“One of the common questions I was asked is what my favorite sport was. I said hockey and most people assumed I meant field hockey because ice hockey is not that popular in Hong Kong. The ice hockey community in Hong Kong is still growing, introducing young players and new athletes to the sport.” Wong said.
Like many young children, Wong participated in multiple sports and activities, including gymnastics, tennis, swimming, netball and dancing but it became evident to Wong’s family around the time she was 11 or 12 years old that hockey was her true passion.
“She was lucky. Ever since she started learning hockey, she has been thoroughly enjoying this sport. Not only did my husband and I develop a fondness for watching hockey, but she was also fortunate to receive guidance from exceptional coaches and become part of esteemed teams from a young age. As a result, she formed a close-knit circle of supportive friends who share her passion for hockey,” said Clara Lau, Charleen’s mom. “Due to the relatively small hockey community in Hong Kong, we quickly became acquainted with many players of the same age and their parents as we embarked on our hockey journey. The frequent encounters at the rink fostered a deep passion for this sport within our entire family.”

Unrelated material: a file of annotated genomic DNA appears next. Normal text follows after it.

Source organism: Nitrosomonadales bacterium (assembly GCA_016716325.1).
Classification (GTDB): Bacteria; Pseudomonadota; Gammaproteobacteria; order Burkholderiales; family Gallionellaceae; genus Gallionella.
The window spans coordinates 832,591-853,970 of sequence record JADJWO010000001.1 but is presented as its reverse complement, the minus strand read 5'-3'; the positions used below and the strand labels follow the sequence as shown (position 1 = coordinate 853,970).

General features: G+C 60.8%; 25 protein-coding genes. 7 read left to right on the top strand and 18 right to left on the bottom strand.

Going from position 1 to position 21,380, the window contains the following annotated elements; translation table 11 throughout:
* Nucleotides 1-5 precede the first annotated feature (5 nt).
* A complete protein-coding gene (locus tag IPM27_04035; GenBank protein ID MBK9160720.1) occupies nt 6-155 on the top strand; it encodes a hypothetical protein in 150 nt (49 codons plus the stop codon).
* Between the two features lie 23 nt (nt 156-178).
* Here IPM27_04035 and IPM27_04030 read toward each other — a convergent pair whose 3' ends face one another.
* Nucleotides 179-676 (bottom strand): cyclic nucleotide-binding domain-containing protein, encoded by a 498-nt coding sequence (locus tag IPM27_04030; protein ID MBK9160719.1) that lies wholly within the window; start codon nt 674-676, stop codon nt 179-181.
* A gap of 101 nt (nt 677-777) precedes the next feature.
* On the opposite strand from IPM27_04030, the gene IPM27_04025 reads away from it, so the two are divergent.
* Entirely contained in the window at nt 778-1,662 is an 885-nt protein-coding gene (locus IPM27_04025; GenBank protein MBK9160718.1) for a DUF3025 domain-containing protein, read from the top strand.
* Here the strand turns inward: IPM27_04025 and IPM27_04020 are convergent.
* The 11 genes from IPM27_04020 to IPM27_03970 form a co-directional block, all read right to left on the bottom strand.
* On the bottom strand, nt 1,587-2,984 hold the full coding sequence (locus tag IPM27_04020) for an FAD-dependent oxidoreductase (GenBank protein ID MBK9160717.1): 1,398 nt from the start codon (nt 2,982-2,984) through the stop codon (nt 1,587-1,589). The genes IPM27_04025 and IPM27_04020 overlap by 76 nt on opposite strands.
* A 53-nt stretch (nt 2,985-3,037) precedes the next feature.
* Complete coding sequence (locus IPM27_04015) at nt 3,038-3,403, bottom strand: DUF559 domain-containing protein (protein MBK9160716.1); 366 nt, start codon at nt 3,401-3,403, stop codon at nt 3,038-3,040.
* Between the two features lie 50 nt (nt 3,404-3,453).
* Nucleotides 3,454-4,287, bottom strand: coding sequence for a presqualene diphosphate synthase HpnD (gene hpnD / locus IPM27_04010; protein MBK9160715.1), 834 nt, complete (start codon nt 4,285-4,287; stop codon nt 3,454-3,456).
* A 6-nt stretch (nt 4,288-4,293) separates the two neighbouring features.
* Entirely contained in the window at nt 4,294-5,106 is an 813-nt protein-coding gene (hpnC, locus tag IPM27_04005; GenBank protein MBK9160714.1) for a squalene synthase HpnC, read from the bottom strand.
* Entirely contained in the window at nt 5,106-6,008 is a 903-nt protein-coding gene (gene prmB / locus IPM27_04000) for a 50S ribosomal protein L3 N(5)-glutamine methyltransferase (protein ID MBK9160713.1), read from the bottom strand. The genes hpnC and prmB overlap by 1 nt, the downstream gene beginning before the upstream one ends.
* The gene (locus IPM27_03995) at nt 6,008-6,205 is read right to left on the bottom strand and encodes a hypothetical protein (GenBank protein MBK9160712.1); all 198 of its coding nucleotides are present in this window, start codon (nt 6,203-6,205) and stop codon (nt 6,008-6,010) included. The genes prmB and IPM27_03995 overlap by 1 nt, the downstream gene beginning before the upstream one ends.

One of the coaches that Wong credits as having a huge impact on her hockey career is Adam Maglio, who is from Nelson, British Columbia. Maglio, 36, played and coached professionally in Hong Kong from 2012 – 2014 and is now an Associate Coach with the WHL’s Vancouver Giants. Maglio coached Wong for a couple of seasons when he was living in Hong Kong.
“He taught me a lot of valuable lessons on and off the ice which allowed me to develop good habits in my hockey skills and I was able to thrive in my hockey journey because of him. There is a long list of great coaches whom I cannot list out now, but I am very appreciative for all the time and hard work they spent making the player I am now. ” Wong said.
Wong would welcome the opportunity to play for Team Hong Kong in the future at the international as well as playing a second season for the Interlake Lightning U18 AAA beginning next Fall.
“We were promoted to Division II B and I hope to represent (Hong Kong) next year in the World Championship. This year, I hope to develop my skills and become stronger and faster as an individual and as a team player so that I can help out my team the best here in Winnipeg and for next year at the World Championship.” Wong said.
As Wong takes the next step into her hockey career, she is very aware of the importance of being a role model for young players as well as a leader in the hockey community. Growing up in Hong Kong, she has seen hockey grow and is proud of her heritage.
“Generally speaking, Canada is a country of diversity and Asian Heritage Month is a time to reflect and recognize the contributions of Asians to Canada over the years. I feel like Asian Heritage Month also encourages people from different cultures to live together in one country. I think it’s a true blessing to be able to inspire the next generation of young hockey players of Asian descent.”
Hockey Manitoba is proud to celebrate Asian Heritage Month in May and is honouring the many achievements and contributions of Manitobans of Asian descent in the game of hockey.